How Old?

Massless Speakers Part 1


Duddell et. al. 1672-1931

The history of massless speakers
While others were wasting their time trying to make sound from electrical signals using solid, heavy, slow diaphragms there were a few pioneers who had the foresight to lay the foundations for the massless loudspeaker.

Without documented observations of the various related physical effects there would be no attempts to make sound from high voltage in the first place. In 1672, Otto von Guericke observed the corona discharge on pointed conductors. Francis Hauksbee in 1709 noted the electric wind from such a discharge. Later on even the bigger names in physics like Isaac Newton (1717) and Benjamin Franklin (1747) would note related effects from high voltage coronas.  The electric fly from Benjamin Wilson (1750) would be one of the first physical demonstrations of the electric wind.

In 1777 Dr. Byron Higgins discovered and demonstrated that organ pipe-like tubes and glass jars could be used with hydrogen flame to produce sound and musical notes, tuned by the length of the pipe.  This work on pyrophones or plasmaphones could be the first that would influence the later development of the massless speaker.  A number of  others experimented with similar technology.  Michael Faraday in 1818 added further research and suggested the sound was created from very rapid explosions.  In 1858 the American scientist John LeConte had noticed how the flame of gas lights could be influenced by musical sounds.  John Tyndall, 1867, demonstrated a singing flame to the Royal Institution as part of 8 lectures.  Henri De Parville included a large section in the book Les Causeries Scientifiques, 1862.

The idea that flame could be used to produce sound was first successfully exploited by Frederic Eugene Kastner, patented in 1873, with his Pyrophone.  Using the natural resonance of small gas flames in varying lengths of glass pipe, an organ with one octave of notes was made.  Kastner died before being able to make the most of his work. 

William Du Bois Duddell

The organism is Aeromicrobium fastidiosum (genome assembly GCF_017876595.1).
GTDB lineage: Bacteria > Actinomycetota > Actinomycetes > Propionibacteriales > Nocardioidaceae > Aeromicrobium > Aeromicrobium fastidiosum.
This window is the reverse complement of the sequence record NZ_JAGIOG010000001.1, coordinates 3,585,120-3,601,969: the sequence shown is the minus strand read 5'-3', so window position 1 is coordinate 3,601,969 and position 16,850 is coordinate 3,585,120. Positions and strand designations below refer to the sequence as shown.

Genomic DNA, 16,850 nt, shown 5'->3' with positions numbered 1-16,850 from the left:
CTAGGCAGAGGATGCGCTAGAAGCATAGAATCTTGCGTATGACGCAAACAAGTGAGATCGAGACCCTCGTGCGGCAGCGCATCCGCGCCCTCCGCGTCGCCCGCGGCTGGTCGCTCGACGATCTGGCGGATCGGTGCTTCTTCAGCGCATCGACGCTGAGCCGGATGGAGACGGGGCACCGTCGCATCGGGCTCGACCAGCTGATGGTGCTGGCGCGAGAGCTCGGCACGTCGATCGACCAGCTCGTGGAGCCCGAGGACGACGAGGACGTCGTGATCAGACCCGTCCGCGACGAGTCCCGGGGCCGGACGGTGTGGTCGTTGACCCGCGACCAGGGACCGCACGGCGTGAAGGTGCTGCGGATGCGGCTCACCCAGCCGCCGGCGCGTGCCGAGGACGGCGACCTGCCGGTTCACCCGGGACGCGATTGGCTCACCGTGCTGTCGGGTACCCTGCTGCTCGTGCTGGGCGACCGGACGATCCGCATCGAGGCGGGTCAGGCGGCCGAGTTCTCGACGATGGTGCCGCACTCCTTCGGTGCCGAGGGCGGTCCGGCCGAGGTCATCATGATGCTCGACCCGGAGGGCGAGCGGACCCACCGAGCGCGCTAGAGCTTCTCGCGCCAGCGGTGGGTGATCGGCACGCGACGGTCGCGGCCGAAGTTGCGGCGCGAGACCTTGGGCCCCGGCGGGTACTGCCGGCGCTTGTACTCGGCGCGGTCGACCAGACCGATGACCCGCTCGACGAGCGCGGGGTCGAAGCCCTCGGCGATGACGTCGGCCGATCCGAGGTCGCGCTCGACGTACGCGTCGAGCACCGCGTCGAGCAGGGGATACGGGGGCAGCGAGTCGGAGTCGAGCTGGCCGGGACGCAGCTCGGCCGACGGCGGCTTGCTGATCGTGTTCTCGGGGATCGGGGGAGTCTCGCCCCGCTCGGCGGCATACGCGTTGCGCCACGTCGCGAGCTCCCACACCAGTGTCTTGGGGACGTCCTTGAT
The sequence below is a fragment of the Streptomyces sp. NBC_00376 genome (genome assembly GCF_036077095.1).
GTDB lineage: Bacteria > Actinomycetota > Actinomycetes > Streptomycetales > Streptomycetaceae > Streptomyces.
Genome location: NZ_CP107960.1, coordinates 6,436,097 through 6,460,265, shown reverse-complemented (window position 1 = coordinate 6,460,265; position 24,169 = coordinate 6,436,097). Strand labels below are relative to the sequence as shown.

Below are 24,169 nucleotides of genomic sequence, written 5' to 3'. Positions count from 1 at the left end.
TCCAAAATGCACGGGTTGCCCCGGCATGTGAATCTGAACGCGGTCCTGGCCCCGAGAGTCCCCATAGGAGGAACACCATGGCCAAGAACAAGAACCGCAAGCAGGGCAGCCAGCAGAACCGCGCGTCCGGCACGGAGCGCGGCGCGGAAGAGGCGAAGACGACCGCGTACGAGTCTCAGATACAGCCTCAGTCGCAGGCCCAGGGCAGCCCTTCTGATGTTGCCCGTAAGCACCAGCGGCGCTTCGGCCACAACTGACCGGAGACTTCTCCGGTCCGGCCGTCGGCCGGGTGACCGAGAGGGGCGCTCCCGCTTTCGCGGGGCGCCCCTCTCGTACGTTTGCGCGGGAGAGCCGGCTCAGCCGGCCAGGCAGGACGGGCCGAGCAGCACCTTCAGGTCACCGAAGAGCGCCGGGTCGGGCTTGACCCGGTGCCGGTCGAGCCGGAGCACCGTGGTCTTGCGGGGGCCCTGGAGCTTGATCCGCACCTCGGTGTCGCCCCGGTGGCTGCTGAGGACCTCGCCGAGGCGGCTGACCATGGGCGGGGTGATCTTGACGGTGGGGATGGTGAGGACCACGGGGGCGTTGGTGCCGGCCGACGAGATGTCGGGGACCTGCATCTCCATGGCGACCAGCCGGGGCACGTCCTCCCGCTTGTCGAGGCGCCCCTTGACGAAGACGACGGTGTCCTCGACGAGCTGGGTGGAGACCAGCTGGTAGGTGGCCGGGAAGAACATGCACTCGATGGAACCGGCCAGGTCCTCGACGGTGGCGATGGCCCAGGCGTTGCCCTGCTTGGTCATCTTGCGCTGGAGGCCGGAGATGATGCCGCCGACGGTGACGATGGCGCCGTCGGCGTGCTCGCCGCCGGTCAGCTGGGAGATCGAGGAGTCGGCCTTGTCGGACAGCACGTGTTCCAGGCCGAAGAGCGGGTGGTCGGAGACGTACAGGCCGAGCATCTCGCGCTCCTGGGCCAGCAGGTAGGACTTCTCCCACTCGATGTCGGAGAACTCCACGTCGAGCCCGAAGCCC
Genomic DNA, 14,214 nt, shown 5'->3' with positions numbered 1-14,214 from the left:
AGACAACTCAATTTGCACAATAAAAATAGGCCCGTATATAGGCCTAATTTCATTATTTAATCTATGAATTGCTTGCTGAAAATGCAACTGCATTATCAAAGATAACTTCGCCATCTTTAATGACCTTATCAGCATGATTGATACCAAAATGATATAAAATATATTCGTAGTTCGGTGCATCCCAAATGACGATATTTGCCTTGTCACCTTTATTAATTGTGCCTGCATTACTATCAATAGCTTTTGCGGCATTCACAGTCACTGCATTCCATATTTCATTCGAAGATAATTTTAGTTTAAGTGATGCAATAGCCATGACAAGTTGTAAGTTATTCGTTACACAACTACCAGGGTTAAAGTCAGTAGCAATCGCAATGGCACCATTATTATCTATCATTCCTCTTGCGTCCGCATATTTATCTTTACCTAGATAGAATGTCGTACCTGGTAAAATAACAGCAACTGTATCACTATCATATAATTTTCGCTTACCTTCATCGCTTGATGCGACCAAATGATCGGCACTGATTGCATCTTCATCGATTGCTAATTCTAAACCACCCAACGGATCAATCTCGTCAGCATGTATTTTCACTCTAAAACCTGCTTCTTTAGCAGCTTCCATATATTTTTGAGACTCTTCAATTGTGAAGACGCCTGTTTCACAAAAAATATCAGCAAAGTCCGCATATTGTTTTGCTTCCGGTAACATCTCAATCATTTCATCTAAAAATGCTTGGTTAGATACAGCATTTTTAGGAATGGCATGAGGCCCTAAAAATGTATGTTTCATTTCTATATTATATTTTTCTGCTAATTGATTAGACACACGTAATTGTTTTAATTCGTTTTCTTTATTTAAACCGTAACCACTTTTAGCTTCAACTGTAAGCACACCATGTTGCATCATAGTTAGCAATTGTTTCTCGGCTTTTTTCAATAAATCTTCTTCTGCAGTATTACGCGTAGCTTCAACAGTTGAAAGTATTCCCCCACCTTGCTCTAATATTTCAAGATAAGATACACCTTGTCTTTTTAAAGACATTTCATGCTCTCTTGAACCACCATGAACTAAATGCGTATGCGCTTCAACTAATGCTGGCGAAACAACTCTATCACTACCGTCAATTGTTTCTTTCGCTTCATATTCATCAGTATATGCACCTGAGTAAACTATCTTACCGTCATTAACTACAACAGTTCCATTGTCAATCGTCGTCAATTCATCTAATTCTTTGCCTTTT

William Duddell

With this early work providing a good grounding that linked sound with fire, the first devices that created sound from electric arcs were made.  From earlier work by Hertha Ayrton on the electric arc (published later in 1902), it seems that independently but at similar times Hermann Theodor Simon (1898) in Germany and William Du Bois Duddell (1899) in Britain created sound oscillations using DC electric arcs that would resonate given the right circumstances.  Duddell patented this in 1900. This technology started to gain some public attention, there was even an article in the New York Times in 1901.

It has become very popular to cite Duddell as the inventor of the plasma speaker.  Much as the device he discovered made sound and was an arc discharge it was primarily an oscillator, a way to create AC from DC power. It was discovered rather than invented while Duddell was researching methods of damping the noise from arc lamps which Ayrton had been investigating in detail before. Despite some development with respect to audio, most notably from Andre Blondel (1903), this was of far more use in the upcoming radio technology of the day.  Valdemar Poulsen (1903) with his Poulsen Arc was amongst the first to exploit Duddell's work for radio transmitters and it was a popular early method with work by many including DeForest patenting some improvements to Duddell's work in 1907.  Beyond scientific demonstrations (such as Kohl in 1911) it was radio transmission that the technology was used in, not with loudspeakers.  Modern massless speakers are based on corona and glow discharge plasmas and not the high current arc discharges used in arc lamps that Duddell worked on.